BELFAST — High schoolers, middle schoolers and teachers came together May 25 to offer fifth graders and one fourth grade class from Capt. Albert W. Stevens School a look at what is in Belfast Bay to celebrate World Oceans Day.

Although the day is officially recognized June 8, Belfast students got a head start on ocean-related activities with several stations set up along the Harbor Walk where they could interact with the types of organisms that are found in the bay, including lobsters, seaweed, starfish, crabs and other interesting creatures.

A CASS students holds a crab caught out of Belfast Bay during the district’s World Ocean Day event May 25. Photo by Kendra Caruso

One station at the Boathouse educated children on sea birds in Maine and allowed them to look at organisms under a microscope, while informing them about the type of life that is in the bay.

Belfast Community Outreach Program in Education students shared what they caught during a school-year-long project in which they collected scallop larvae with spat bags in the bay. The high schoolers helped educate the fifth graders about their findings.

At another station, a touch tank gave students the opportunity to hold organisms caught during the event by a local diver from the diving group Midcoast Aquanuts. There also were two Belfast Area High School students showing the kids what was caught at the beach next to the town dock.

A station was set up on the town dock where high school students showed the elementary kids the school’s remotely operated underwater vehicle, which has a camera attached so students could view the bay from underwater.

Elementary students gather around Belfast Area High School junior Paige Rollerson, 17, while she shows students what Belfast Bay looks like from the school’s underwater ROV during the district’s World Ocean Day event May 25. Photo by Kendra Caruso

There were also high schoolers using a plankton tow to collect plankton and other things floating in Belfast Bay to show to the elementary students. Several small jellyfish were floating in the bay that day, which the students got to see. The high schoolers were also teaching the children about different types of fishing and the accompanying state rules.

Ten to 15 high school students volunteered for the event and about 80 elementary school children attended the event, according to event coordinator Tish Manning, who is an extended learning program teacher at Ames Elementary School, Kermit Nickerson Elementary School and CASS.

For teachers who could not bring their students to the event, she prepared ideas about topics related to World Ocean Day.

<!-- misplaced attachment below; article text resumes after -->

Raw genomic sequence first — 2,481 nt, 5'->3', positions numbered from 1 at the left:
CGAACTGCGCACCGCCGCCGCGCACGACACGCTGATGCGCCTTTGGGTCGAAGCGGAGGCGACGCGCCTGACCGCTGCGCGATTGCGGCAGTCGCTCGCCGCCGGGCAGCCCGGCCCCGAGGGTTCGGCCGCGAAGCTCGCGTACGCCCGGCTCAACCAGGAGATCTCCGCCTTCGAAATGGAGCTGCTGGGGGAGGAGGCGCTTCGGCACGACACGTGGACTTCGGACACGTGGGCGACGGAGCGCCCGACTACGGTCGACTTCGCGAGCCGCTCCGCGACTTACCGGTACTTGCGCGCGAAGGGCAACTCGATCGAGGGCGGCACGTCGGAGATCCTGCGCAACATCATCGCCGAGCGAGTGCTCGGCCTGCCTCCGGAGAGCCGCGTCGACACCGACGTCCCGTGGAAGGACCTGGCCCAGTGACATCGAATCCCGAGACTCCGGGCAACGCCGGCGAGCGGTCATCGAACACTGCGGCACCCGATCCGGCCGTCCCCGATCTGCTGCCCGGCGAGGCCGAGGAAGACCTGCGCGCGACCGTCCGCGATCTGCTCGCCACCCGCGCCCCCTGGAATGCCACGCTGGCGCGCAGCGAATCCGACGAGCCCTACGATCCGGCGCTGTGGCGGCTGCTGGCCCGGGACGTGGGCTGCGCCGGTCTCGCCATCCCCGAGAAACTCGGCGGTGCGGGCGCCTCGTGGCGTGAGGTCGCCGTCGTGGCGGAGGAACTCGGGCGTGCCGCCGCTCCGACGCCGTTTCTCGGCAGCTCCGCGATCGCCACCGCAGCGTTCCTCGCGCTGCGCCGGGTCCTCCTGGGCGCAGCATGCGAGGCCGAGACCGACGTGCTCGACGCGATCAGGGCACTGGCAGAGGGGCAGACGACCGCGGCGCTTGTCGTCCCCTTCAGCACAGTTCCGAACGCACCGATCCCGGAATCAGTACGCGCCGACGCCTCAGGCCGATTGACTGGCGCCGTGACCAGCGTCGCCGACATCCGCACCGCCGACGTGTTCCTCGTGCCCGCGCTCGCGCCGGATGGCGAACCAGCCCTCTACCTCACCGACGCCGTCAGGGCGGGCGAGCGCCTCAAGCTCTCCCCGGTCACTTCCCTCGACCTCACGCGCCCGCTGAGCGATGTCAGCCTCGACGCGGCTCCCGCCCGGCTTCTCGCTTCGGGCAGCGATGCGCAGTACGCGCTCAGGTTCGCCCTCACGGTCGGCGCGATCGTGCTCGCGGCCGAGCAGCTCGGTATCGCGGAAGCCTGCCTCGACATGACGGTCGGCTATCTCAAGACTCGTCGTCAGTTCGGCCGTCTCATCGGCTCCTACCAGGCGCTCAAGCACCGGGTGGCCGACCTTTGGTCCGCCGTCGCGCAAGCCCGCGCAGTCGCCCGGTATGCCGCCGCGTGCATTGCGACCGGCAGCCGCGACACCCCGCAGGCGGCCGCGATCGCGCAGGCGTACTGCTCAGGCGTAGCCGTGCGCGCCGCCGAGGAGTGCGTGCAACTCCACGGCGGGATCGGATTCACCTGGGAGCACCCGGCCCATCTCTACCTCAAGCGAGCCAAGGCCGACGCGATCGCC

The event originated in 2017, born out of a group Manning started at CASS called Beyond Refuse, Reduce, Reuse and Recycle, she said. Now the group extends to Ames and Nickerson schools. In 2017, the group launched a campaign asking that CASS stop using plastic straws.

In 2018, students called for an end to using plastic straws and cutlery at CASS because they do not break down in the environment and end up in the ocean. “We really got excited about changing our behavior to help animals in the ocean,” Manning said.

There are several ecology clubs in the district that are focused on the environment, from the elementary school to the high school. The high school is even launching a marine institute that focuses curriculum around the marine environment.

Belfast High School juniors Savannah Springer and Brynne Sawyer, both 17, take the advanced placement environmental science class, and they both volunteered at the event to help teach kids about the ocean environment.

The kids enjoyed looking at all the creatures in the touch tank station, they said. Having a hands-on learning experience will help the students learn about the ocean, Sawyer said. Students got to touch lobsters, starfish, barnacles and more. “That’s the way they’ll really, like, pick it up,” she said.

Springer said coves like Belfast Bay are some of the most productive ecosystems. The lobsters were bought from a local store but everything else in their tank came directly from bay. All the creatures were returned to the water after the event, including the lobsters.

Belfast High School junior Paige Rollerson, 17, also volunteered at the event. She takes a marine studies class, and showed the elementary students what the bay looks like from underwater with the high school’s ROV. Though there was not much to see during the event, some jellyfish swam by the device.

Other volunteers from the community participated in the event, and Maine Audubon let the district use some of its Maine ocean bird decoys.

Last year was the first year the celebration was held on the waterfront, Manning said. That event was smaller, where the stations were focused just around the docks. This year only students from CASS attended, but Manning hopes to have all Regional School Unit 71 fifth graders participate next year.

Manning tries to teach students that their actions on land have an impact on the health of the ocean and that they have the power to create change, she said. By hosting the World Ocean Day event for the children, it helps instill an appreciation for the ocean. “Kids have been really engaged and it’s been a beautiful celebration,” she said.